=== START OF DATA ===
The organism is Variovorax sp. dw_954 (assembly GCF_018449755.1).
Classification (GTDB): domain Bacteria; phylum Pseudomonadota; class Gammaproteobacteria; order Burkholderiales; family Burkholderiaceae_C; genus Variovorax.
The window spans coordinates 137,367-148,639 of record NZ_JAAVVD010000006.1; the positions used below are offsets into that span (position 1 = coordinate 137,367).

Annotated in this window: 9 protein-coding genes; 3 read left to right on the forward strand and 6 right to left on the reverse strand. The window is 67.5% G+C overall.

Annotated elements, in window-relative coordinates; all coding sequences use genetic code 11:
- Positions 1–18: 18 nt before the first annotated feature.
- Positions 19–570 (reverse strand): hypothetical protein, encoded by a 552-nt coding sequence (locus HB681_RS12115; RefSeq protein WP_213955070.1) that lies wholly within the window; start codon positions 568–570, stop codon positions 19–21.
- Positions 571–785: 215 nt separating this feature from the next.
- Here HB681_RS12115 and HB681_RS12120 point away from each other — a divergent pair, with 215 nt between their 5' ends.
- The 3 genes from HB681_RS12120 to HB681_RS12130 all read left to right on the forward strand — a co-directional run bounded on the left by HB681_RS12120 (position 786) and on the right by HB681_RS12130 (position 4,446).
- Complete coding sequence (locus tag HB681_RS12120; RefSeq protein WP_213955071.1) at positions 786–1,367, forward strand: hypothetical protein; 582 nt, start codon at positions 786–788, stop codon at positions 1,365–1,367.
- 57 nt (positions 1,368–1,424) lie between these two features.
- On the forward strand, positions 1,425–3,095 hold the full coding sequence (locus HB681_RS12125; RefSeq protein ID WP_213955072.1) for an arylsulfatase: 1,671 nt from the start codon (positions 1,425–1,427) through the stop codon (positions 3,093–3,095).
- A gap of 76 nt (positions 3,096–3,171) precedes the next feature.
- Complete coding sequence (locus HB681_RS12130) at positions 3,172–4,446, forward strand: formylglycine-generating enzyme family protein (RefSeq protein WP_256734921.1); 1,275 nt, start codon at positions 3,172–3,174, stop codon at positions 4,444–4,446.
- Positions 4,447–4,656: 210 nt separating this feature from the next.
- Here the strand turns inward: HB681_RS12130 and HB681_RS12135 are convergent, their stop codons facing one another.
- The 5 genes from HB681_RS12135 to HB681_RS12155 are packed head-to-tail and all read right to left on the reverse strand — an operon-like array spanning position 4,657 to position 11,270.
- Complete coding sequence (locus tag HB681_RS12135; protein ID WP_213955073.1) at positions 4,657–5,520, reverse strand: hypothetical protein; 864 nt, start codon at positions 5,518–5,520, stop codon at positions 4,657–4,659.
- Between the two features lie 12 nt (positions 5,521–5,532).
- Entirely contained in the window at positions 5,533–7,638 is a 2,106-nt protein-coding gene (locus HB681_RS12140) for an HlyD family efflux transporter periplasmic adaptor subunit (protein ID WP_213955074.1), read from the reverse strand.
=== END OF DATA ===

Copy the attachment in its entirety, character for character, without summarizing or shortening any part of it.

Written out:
The organism is Variovorax sp. dw_954 (assembly GCF_018449755.1).
Classification (GTDB): domain Bacteria; phylum Pseudomonadota; class Gammaproteobacteria; order Burkholderiales; family Burkholderiaceae_C; genus Variovorax.
The window spans coordinates 137,367-148,639 of record NZ_JAAVVD010000006.1; the positions used below are offsets into that span (position 1 = coordinate 137,367).

Annotated in this window: 9 protein-coding genes; 3 read left to right on the forward strand and 6 right to left on the reverse strand. The window is 67.5% G+C overall.

Annotated elements, in window-relative coordinates; all coding sequences use genetic code 11:
- Positions 1–18: 18 nt before the first annotated feature.
- Positions 19–570 (reverse strand): hypothetical protein, encoded by a 552-nt coding sequence (locus HB681_RS12115; RefSeq protein WP_213955070.1) that lies wholly within the window; start codon positions 568–570, stop codon positions 19–21.
- Positions 571–785: 215 nt separating this feature from the next.
- Here HB681_RS12115 and HB681_RS12120 point away from each other — a divergent pair, with 215 nt between their 5' ends.
- The 3 genes from HB681_RS12120 to HB681_RS12130 all read left to right on the forward strand — a co-directional run bounded on the left by HB681_RS12120 (position 786) and on the right by HB681_RS12130 (position 4,446).
- Complete coding sequence (locus tag HB681_RS12120; RefSeq protein WP_213955071.1) at positions 786–1,367, forward strand: hypothetical protein; 582 nt, start codon at positions 786–788, stop codon at positions 1,365–1,367.
- 57 nt (positions 1,368–1,424) lie between these two features.
- On the forward strand, positions 1,425–3,095 hold the full coding sequence (locus HB681_RS12125; RefSeq protein ID WP_213955072.1) for an arylsulfatase: 1,671 nt from the start codon (positions 1,425–1,427) through the stop codon (positions 3,093–3,095).
- A gap of 76 nt (positions 3,096–3,171) precedes the next feature.
- Complete coding sequence (locus HB681_RS12130) at positions 3,172–4,446, forward strand: formylglycine-generating enzyme family protein (RefSeq protein WP_256734921.1); 1,275 nt, start codon at positions 3,172–3,174, stop codon at positions 4,444–4,446.
- Positions 4,447–4,656: 210 nt separating this feature from the next.
- Here the strand turns inward: HB681_RS12130 and HB681_RS12135 are convergent, their stop codons facing one another.
- The 5 genes from HB681_RS12135 to HB681_RS12155 are packed head-to-tail and all read right to left on the reverse strand — an operon-like array spanning position 4,657 to position 11,270.
- Complete coding sequence (locus tag HB681_RS12135; protein ID WP_213955073.1) at positions 4,657–5,520, reverse strand: hypothetical protein; 864 nt, start codon at positions 5,518–5,520, stop codon at positions 4,657–4,659.
- Between the two features lie 12 nt (positions 5,521–5,532).
- Entirely contained in the window at positions 5,533–7,638 is a 2,106-nt protein-coding gene (locus HB681_RS12140) for an HlyD family efflux transporter periplasmic adaptor subunit (protein ID WP_213955074.1), read from the reverse strand.